Oct 21, 2021: Update of information concerning lunch and breaks.
This advanced C++ training is a course on software design with the C++ programming language. The focus of the training are the essential C++ software development principles, concepts, idioms, and best practices, which enable programmers to create professional, high-quality code. Additionally, the course gives insight into kernel development with C++. The course provides insight into different design strategies (object-oriented programming, functional programming, generic programming) and the philosophy of “Modern C++” and teaches guidelines to develop mature, robust, maintainable, and efficient C++ code.
Please note that this course is not a tutorial on any specific C++ library or tool (as for instance OpenFoam or CUDA), but teaches good, mature software design with the C++ itself.
Since 2020 we provide two types of C++ courses, each offered two times per year:
with two different levels of prerequisites.
Although this event is a training course, another important aspect is the scientific exchange between participants, which did not work as well as we hoped in our online courses.
The concept to enable this communication among our participants consists of
For your security, we allow only completely vaccinated, or fully recovered, or participants tested negatively on COVID-19 on all days. In the course room and when not eating/drinking, FFP2 masks are required. See here for details. Of course, these rules also apply to the instructors.
Prerequisites Advanced C++ (this course):
At least two to three years of experience with the language is needed. This includes a solid knowledge of the syntax of C++, experience with the standard library (std::vector, std::list, …), hands-on experience with both template-based and inheritance-based designs and some experience with design patterns.
Prerequisites Intermediate C++ (other course type):
At least one year of experience with the language is needed. This includes a good understanding of the basic mechanics (header files, source files, compilation), good knowledge of the syntax of C++ (e.g. pointers and references, loops, conditionals, classes, ...), basic features (constructors, destructors, ...), and some prior experience with templates and inheritance.
Please choose the course that fits best to you!
After this course, participants will:
In case of an on-site course, participants will be provided Linux machines. For that reason some familiarity with Linux is expected (login with secure shell, shell commands, simple scripts, editor vi or emacs). Alternatively, participants will be able to use their own machines. Any operating system (Windows, Linux, MacOS, ...), any IDE/editor (MS Visual Studio, CLion, vi, emacs, ...) and any compiler capable of at least C++14 (GCC, Clang, MSVC, ...) can be used. In case of a remote course, participants are expected to use their own machines. The programming tasks, including both Makefiles and CMake files, will be distributed before the course.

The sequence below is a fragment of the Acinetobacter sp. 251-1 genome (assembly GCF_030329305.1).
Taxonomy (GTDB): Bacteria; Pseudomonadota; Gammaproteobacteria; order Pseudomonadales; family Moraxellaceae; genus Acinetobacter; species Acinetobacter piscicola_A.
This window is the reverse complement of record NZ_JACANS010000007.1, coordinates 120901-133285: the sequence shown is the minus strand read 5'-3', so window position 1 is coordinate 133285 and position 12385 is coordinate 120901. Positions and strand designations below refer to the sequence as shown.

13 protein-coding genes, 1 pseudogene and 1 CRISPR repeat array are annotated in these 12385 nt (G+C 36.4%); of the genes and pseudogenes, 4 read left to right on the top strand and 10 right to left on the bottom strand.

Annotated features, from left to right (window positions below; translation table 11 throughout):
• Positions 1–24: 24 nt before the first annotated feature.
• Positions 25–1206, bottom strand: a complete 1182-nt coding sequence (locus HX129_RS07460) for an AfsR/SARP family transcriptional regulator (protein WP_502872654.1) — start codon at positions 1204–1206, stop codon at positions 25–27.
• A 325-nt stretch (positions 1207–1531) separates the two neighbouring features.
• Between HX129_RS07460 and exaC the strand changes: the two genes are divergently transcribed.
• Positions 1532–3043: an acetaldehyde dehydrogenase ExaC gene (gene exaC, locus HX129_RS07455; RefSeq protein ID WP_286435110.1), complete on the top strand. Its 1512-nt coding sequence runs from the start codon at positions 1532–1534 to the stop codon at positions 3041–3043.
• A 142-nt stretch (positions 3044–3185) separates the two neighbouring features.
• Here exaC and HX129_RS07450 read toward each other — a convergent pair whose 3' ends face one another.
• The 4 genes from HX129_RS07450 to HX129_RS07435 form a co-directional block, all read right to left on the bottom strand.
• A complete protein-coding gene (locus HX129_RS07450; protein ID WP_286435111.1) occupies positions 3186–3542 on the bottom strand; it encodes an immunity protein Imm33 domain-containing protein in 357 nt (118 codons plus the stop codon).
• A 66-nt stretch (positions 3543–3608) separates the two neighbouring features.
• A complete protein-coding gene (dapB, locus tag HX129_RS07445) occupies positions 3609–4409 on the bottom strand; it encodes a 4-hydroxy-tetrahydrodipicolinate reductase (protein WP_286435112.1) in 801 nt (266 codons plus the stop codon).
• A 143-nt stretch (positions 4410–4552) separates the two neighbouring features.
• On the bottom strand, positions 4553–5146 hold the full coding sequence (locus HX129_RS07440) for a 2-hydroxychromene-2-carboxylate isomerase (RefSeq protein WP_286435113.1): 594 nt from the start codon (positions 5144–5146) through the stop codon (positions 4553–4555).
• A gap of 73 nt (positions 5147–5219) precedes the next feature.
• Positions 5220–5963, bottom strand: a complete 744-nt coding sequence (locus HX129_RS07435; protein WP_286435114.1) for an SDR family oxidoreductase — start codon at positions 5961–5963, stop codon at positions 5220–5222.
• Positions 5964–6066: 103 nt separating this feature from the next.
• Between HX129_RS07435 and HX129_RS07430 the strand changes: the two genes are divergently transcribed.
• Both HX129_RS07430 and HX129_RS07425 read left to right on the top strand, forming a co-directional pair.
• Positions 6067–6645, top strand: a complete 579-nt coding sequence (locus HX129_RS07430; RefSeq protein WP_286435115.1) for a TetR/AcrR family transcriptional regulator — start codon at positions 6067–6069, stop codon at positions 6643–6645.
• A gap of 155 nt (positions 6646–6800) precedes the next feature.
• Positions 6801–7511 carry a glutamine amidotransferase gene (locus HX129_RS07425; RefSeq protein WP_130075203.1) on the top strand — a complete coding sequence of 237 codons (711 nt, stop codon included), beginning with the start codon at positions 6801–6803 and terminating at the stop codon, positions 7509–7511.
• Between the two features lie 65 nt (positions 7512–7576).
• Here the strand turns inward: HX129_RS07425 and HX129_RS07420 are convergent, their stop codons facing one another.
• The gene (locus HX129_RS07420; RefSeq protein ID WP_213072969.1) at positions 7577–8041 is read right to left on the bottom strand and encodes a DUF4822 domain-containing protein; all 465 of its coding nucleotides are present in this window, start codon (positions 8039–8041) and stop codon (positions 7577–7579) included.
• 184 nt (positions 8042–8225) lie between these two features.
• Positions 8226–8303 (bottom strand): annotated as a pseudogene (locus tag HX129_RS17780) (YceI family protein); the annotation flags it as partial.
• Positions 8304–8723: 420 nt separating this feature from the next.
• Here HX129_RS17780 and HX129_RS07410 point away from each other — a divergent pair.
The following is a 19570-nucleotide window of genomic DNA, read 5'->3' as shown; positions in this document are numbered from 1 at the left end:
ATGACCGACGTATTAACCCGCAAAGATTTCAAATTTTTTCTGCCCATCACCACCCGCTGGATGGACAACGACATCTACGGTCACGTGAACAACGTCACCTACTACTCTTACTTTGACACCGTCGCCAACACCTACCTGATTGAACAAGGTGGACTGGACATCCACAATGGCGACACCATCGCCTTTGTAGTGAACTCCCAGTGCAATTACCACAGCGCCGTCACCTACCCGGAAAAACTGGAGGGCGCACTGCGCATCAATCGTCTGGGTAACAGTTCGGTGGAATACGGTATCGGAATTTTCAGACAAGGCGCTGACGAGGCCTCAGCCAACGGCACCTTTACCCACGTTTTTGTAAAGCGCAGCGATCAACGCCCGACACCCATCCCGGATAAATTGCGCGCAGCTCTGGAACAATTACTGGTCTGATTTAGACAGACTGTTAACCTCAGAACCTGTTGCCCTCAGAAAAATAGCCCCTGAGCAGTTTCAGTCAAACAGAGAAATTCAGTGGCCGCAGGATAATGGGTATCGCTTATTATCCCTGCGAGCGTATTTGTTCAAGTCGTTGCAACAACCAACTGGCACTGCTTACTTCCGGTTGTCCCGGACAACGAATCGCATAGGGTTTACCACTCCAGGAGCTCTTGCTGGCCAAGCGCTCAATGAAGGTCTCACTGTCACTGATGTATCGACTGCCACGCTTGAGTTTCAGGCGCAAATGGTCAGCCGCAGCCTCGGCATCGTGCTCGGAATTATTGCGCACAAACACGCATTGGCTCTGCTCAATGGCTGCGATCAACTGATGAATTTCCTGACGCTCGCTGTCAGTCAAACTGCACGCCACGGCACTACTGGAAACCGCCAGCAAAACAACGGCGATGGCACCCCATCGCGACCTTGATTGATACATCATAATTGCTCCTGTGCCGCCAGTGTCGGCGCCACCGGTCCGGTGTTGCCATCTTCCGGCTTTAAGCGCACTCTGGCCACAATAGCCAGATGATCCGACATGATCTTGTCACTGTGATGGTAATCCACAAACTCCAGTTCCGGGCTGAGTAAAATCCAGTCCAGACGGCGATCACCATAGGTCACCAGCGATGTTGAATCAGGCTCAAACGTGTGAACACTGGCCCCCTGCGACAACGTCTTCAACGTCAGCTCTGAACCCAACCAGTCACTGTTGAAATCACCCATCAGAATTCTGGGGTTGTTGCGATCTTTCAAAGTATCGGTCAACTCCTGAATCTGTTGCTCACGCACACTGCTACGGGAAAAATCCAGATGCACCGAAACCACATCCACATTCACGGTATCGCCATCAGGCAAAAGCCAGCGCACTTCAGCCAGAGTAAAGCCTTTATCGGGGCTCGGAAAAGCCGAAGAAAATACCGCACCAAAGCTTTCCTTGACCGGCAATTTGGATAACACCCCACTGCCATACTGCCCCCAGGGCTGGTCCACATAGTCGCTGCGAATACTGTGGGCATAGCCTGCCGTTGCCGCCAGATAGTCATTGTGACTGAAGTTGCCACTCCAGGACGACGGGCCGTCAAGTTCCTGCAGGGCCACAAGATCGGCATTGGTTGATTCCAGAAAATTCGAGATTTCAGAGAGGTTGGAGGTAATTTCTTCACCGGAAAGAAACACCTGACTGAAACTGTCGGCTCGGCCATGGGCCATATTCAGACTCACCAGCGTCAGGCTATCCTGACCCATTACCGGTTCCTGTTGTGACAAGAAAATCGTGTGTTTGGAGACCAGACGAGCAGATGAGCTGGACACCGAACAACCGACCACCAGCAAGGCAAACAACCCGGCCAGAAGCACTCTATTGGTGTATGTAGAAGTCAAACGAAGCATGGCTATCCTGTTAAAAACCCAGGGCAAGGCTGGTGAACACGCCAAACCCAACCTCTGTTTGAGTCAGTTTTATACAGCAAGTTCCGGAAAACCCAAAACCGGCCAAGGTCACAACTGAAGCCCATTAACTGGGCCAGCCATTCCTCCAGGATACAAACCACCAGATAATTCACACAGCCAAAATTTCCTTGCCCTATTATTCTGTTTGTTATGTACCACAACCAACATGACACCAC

Local registration (8:30 - 9:00)
1st day course schedule (9:00 - 17:30)
2nd day schedule (9:00 - 17:30)
3rd day schedule (9:00 - 17:30)
4th day schedule (9:00 - 16:30)
The course language is German. The slides are in English.
Klaus Iglberger (External)
Each participant will get a paper copy of all slides.
for registration is November 7, 2021 (extended deadline).
Late registrations after the deadline are still possible but maybe with reduced quality of the handouts.
Students without Diploma/Master: 35 EUR.
Students with Diploma/Master (PhD students) at German universities: 75 EUR.
Members of German universities and public research institutes: 75 EUR.
Members of universities and public research institutes within EU or PRACE member countries: 150 EUR.
Members of other universities and public research institutes: 300 EUR.
Others: 780 EUR.
Our course fee includes soft drinks in breaks (in classroom courses only). See below for details.
There will be several shorter breaks and a lunch break every day. Unfortunately, due to the COVID-19 pandemic, we can only offer water (carbonized and natural) and apple juice in single bottles in breaks but no coffee. If you would like to drink coffee you might bring it in a thermos yourself or you can go to a nearby bakery. All bottles that contain liquids must be safely lockable by a screw cap to protect the laptops and underfloor in the lecture hall.
We recommend that you bring your own lunch. As of today, due to COVID-19 restrictions, there will be no possibility to have lunch at the canteen. We are only aware of the following two publicly accessible nearby places for lunch:
see our How to find us page.
HLRS is part of the Gauss Centre for Supercomputing (GCS), which is one of the six PRACE Advanced Training Centres (PATCs)
that started in Feb. 2012.
HLRS is also member of the Baden-Württemberg initiative bwHPC-C5.
This course is provided within the framework of the bwHPC-C5 user support.
This course is not part of the PATC curriculum and is not sponsored by the PATC program.